Do Dumpers Always Come Back?

Most breakups end up leaving the dumpee feeling blind-sided and confused. The thought that a deep, romantic connection can be so callously severed can be consciously and subconsciously shocking. But not all is as it seems, and despite a dumper’s best attempts at shielding their emotions behind a smokescreen of anger or placidity, sooner or later they too must come to terms with their decision.

Only once a dumper is finally confronted with the notion of what life entails without their partner, do they begin to miss them in earnest (and it can take a surprising amount of time for this to occur). In my limited experience, almost all cases of dumping involve a withdrawal period where a dumper will miss their ex, even if they have no intention of reconciling.

Does this mean they always come back? Of course it doesn’t! But you knew this already didn’t you? The real question is, then, what are my chances?

Analyzing the breakup

Communication: The chance for post-breakup reconciliation begins with the establishment or continuance of contact. Due to the fact that most breakups lead to a degree of drama and impulsiveness, contact can be compromised. If the lines of communication between you and your ex are still open, especially if you are reminded they are, the foundation for reconciliation exists.

Motives: What reason were you given for the breakup, if any? Not all breakups are equal, some are impulsive and others are not. Impulsive breakups are more likely to lead to reconciliation. Some examples include:

  • A breakup after a fit of anger or strong disagreement.
  • A question of pride.
  • A peak of anxiety or stress.

The key realization here is that a traumatic out-of-nowhere breakup stems from a strong emotion, which naturally implies caring. If they didn’t care, they would not have reacted as strongly as they did! In time, as anger dilutes, a window of reconciliation may present itself assuming pride can be overridden, contact is established, and there were no other factors that influenced the breakup.

In most cases, however, the breakup is the result of a lengthy, progressive downward spiral. While it may appear to be impulsive, bear in mind that most people breakup with their partners once they have surrendered and given up hope of a future together. Because of this, they also stop communicating their feelings as they once did. To the dumpee, the result is a brutal hi-and-bye, but in actuality, the emotional breakup happened a long time before the action itself took place.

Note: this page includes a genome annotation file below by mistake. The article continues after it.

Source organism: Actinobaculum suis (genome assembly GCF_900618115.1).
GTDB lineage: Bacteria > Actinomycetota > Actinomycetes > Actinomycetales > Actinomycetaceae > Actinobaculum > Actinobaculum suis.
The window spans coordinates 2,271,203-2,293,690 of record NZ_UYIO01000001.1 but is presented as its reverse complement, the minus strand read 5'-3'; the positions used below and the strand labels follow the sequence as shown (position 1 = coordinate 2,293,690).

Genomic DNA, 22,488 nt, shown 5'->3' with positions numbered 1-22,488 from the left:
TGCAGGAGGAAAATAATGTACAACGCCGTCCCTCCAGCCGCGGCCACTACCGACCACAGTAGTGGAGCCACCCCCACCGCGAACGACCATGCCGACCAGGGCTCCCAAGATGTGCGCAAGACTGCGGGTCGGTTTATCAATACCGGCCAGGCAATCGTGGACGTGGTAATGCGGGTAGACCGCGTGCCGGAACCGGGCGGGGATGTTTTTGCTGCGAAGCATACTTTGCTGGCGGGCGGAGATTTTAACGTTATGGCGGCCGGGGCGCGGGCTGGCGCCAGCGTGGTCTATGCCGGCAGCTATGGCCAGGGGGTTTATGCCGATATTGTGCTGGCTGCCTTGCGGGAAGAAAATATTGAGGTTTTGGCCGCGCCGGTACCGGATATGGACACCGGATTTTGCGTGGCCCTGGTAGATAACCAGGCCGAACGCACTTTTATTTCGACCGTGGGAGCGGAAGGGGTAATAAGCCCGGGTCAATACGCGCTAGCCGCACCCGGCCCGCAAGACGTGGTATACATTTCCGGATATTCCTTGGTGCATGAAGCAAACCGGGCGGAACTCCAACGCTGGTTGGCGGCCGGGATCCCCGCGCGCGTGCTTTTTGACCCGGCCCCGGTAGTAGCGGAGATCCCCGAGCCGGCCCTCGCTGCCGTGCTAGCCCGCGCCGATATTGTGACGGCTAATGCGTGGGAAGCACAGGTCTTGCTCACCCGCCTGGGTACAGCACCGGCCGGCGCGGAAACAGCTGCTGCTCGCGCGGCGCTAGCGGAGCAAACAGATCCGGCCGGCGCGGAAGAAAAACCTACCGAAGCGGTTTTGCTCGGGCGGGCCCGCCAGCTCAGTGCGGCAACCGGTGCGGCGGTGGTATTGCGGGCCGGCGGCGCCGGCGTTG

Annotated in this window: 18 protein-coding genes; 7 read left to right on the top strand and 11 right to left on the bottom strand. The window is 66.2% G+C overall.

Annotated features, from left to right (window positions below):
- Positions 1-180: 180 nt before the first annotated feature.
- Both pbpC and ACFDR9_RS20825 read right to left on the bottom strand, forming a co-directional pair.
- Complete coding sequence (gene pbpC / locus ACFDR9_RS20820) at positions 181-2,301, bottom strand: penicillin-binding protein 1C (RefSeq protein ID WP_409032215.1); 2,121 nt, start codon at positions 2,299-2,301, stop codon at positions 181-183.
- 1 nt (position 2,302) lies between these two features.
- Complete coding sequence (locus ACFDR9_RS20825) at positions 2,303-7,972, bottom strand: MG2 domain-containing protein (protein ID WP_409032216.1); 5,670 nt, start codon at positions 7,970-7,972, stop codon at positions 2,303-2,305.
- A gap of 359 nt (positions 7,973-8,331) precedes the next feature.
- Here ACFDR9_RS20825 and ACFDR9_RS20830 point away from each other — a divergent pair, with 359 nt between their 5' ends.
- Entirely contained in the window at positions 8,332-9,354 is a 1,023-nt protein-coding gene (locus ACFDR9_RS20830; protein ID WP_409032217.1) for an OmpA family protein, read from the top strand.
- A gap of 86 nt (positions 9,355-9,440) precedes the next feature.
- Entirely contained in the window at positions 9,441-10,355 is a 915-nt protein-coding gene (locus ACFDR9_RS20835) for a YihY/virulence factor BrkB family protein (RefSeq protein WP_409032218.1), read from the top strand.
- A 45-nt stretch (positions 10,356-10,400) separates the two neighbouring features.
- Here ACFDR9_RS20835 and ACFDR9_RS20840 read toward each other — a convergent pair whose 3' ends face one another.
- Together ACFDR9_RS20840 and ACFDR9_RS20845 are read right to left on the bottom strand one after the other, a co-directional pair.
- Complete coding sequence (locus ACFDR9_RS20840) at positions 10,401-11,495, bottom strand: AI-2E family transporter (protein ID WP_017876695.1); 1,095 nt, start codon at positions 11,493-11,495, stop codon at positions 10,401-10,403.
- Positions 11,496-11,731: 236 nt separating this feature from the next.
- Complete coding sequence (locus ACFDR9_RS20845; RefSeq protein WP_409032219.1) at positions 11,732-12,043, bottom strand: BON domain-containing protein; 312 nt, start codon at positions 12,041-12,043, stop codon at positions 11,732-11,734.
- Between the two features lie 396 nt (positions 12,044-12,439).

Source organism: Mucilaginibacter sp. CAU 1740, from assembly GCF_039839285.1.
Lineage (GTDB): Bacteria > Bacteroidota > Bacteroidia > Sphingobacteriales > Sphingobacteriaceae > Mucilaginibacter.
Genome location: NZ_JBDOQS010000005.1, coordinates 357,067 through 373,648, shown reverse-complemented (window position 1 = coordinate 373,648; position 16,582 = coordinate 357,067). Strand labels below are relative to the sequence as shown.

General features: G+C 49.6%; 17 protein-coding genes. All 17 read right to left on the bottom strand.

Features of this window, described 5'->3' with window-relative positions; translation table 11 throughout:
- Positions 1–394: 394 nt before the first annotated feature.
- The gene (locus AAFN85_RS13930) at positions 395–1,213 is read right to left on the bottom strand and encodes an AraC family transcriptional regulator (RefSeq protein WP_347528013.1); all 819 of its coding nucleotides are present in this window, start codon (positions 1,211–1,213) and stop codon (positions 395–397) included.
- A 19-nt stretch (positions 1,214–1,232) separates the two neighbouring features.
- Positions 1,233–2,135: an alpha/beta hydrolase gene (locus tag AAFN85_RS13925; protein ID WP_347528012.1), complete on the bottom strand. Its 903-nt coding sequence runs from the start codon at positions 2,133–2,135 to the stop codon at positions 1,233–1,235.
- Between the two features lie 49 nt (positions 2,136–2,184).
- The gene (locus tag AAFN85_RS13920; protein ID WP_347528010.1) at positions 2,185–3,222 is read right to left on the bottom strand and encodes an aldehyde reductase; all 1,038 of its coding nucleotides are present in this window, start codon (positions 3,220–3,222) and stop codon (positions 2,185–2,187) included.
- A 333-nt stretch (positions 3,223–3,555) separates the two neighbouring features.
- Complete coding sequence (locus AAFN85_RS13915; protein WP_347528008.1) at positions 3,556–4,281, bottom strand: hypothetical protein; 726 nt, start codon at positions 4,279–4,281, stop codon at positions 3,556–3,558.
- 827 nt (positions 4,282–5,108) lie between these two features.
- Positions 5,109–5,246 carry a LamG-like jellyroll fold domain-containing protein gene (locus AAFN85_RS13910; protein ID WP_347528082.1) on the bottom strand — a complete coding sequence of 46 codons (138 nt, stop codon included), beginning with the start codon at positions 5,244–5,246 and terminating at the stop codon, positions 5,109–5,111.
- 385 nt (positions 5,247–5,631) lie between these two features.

Ultimately, it is up to you to decide which of these scenarios is most probable. In the case of the latter, getting back together may be an unrealistic goal in the short-term.

Analyzing the relationship

do dumpers come back

Forget the traumatic breakup, forget how oddly or ridiculously we often act once we’re dumped, in the long-term you will be judged not by the breakup event, but by the relationship itself. As I mentioned previously, our best chance for the dumper to come back comes after a significant amount of time, when they realize fully what life is like without us.

It is not uncommon to receive a strange out-of-the-blue call from the dumper a few weeks, months or even years down the line. The chance of this happening will hinge upon a few factors.

  • How secure or insecure they are as individuals.
  • How they were treated during the relationship.
  • How prideful they are, and whether or not they feel you will be hostile or welcome to their contacting you.
  • Their experiences after the breakup.

The bottom-line is this: If the relationship, beyond your dependency on each other, was something inherently useful and desirable in their life, they may decide they can’t do without it. If all that connected the dots was an addictive, possessive love, then once the addiction has passed they may find their new-found freedom more desirable. As harsh as this sounds, only you can decide which of the two is more likely.

Not all contact is equal

Be warned that even if your ex appears to be coming around, this may not necessarily indicate that they wish to reconcile. Instead, they may genuinely miss your platonic companionship, need your advice or have trouble letting go (guilt).

Real dumper’s remorse occurs when they want you back, not when they need you back. A good rule of thumb to go by when attempting to analyze their intentions is to:

  1. Take all contact at face value.
  2. Judge them by their actions, and not their words.

If you would settle for nothing less than an all-or-nothing relationship with your ex, make sure they are aware of this or you may find yourself pigeon-holed in a backseat driver friendship that will end painfully. Reconciliation involves compromise, settle for nothing else or you could be chasing shadows.

 

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